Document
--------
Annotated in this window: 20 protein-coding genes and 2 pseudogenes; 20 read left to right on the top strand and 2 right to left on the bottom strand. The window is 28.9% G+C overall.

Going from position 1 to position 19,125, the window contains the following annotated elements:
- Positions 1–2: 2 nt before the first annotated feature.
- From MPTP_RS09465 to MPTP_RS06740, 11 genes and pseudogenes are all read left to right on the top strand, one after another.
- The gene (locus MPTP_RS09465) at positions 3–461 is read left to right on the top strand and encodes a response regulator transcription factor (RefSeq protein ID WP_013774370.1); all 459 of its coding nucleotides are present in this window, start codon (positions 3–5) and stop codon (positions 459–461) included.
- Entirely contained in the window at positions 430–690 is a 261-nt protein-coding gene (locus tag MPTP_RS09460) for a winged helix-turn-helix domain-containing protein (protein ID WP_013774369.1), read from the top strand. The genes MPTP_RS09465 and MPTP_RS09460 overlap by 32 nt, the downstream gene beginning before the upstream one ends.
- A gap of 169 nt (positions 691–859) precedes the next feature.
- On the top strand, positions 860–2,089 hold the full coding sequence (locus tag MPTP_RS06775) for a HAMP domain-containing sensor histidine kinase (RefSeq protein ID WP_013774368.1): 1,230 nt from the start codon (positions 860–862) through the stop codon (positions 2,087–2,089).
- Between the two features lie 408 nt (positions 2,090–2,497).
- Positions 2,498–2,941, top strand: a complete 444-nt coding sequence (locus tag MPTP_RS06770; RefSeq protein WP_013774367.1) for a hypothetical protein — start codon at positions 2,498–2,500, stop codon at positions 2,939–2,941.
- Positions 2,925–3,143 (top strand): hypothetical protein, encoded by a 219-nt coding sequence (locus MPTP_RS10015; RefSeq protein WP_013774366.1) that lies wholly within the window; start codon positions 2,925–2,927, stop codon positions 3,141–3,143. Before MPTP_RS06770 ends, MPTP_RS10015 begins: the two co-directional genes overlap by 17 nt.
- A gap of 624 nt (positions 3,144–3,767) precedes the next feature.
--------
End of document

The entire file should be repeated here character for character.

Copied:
Annotated in this window: 20 protein-coding genes and 2 pseudogenes; 20 read left to right on the top strand and 2 right to left on the bottom strand. The window is 28.9% G+C overall.

Going from position 1 to position 19,125, the window contains the following annotated elements:
- Positions 1–2: 2 nt before the first annotated feature.
- From MPTP_RS09465 to MPTP_RS06740, 11 genes and pseudogenes are all read left to right on the top strand, one after another.
- The gene (locus MPTP_RS09465) at positions 3–461 is read left to right on the top strand and encodes a response regulator transcription factor (RefSeq protein ID WP_013774370.1); all 459 of its coding nucleotides are present in this window, start codon (positions 3–5) and stop codon (positions 459–461) included.
- Entirely contained in the window at positions 430–690 is a 261-nt protein-coding gene (locus tag MPTP_RS09460) for a winged helix-turn-helix domain-containing protein (protein ID WP_013774369.1), read from the top strand. The genes MPTP_RS09465 and MPTP_RS09460 overlap by 32 nt, the downstream gene beginning before the upstream one ends.
- A gap of 169 nt (positions 691–859) precedes the next feature.
- On the top strand, positions 860–2,089 hold the full coding sequence (locus tag MPTP_RS06775) for a HAMP domain-containing sensor histidine kinase (RefSeq protein ID WP_013774368.1): 1,230 nt from the start codon (positions 860–862) through the stop codon (positions 2,087–2,089).
- Between the two features lie 408 nt (positions 2,090–2,497).
- Positions 2,498–2,941, top strand: a complete 444-nt coding sequence (locus tag MPTP_RS06770; RefSeq protein WP_013774367.1) for a hypothetical protein — start codon at positions 2,498–2,500, stop codon at positions 2,939–2,941.
- Positions 2,925–3,143 (top strand): hypothetical protein, encoded by a 219-nt coding sequence (locus MPTP_RS10015; RefSeq protein WP_013774366.1) that lies wholly within the window; start codon positions 2,925–2,927, stop codon positions 3,141–3,143. Before MPTP_RS06770 ends, MPTP_RS10015 begins: the two co-directional genes overlap by 17 nt.
- A gap of 624 nt (positions 3,144–3,767) precedes the next feature.